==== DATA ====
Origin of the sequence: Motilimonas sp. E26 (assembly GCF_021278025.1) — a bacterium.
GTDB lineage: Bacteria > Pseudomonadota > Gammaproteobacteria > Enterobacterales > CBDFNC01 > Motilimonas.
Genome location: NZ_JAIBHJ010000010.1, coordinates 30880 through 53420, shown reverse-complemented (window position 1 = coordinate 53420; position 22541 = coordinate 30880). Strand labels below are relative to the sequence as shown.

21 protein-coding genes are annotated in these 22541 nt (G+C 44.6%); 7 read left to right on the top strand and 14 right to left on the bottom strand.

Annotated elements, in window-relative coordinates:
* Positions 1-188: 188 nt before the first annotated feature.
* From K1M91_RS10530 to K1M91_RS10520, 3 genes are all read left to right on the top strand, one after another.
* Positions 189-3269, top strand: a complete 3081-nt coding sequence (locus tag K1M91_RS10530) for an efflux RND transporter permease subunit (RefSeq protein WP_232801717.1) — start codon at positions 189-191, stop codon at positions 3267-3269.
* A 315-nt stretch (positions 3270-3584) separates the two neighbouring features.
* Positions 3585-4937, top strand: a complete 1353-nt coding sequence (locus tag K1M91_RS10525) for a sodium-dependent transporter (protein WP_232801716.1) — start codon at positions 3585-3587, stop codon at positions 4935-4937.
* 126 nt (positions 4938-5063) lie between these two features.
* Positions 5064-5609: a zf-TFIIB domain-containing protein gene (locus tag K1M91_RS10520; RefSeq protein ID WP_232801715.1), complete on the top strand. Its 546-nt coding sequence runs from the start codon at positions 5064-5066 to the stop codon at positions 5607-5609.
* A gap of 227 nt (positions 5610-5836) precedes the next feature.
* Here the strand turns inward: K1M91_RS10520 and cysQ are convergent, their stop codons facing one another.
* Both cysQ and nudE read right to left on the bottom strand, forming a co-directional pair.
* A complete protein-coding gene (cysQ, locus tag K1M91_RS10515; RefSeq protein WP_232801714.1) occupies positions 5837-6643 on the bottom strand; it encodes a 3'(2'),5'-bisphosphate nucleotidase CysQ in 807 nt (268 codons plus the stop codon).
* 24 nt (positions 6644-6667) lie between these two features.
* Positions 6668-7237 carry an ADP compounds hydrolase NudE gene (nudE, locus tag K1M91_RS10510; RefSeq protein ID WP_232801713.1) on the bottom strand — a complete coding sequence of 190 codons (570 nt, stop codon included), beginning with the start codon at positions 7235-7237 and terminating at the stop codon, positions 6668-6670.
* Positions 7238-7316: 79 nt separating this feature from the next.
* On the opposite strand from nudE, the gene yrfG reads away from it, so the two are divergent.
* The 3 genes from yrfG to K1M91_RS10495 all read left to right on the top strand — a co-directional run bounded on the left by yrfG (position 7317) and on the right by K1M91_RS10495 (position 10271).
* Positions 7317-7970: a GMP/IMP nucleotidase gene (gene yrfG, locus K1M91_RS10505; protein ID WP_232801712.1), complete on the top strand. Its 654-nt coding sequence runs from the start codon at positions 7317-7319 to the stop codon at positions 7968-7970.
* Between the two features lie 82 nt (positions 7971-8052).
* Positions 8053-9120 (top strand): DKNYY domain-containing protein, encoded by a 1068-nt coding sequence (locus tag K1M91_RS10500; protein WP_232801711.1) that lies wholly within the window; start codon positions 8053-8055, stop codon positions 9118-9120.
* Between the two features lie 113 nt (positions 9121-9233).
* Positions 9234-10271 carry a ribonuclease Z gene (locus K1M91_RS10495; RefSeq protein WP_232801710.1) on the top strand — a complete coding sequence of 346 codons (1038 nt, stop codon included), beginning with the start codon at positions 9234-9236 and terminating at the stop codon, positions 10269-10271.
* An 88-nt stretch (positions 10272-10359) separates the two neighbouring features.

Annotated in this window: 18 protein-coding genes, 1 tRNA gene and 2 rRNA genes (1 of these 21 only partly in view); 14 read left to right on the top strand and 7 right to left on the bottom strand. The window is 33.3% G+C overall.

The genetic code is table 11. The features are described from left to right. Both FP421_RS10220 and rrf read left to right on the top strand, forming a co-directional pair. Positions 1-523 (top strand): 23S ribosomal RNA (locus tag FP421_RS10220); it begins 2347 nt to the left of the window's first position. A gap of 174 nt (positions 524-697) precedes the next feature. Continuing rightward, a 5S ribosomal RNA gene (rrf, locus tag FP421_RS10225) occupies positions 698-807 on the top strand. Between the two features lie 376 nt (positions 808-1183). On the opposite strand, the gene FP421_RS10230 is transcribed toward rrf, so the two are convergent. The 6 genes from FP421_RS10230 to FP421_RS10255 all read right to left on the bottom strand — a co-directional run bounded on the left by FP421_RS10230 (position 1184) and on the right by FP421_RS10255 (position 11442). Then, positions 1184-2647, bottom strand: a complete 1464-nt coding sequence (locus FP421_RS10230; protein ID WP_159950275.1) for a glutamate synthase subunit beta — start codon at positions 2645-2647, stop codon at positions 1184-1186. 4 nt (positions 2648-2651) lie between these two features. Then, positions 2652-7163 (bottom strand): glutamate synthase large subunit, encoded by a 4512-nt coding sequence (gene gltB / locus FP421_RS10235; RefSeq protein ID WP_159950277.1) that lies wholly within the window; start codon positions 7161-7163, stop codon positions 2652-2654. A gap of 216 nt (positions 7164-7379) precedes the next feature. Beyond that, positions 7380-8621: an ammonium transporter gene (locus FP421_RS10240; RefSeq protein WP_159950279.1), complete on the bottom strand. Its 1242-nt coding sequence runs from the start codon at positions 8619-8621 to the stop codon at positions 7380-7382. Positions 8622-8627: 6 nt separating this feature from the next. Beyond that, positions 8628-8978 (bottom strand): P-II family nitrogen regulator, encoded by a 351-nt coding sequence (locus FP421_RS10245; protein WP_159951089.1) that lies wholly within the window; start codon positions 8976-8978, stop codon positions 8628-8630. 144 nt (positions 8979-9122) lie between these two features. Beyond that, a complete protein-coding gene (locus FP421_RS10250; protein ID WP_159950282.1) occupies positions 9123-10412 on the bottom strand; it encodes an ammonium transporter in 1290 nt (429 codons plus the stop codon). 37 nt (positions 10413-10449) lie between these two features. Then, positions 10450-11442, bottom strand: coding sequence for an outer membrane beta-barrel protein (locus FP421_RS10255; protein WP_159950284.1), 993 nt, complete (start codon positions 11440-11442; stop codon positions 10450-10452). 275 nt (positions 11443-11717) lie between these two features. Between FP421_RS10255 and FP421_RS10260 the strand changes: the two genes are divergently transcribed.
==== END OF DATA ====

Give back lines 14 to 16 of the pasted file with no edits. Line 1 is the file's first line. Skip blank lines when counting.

* Here the strand turns inward: K1M91_RS10520 and cysQ are convergent, their stop codons facing one another.
* Both cysQ and nudE read right to left on the bottom strand, forming a co-directional pair.
* A complete protein-coding gene (cysQ, locus tag K1M91_RS10515; RefSeq protein WP_232801714.1) occupies positions 5837-6643 on the bottom strand; it encodes a 3'(2'),5'-bisphosphate nucleotidase CysQ in 807 nt (268 codons plus the stop codon).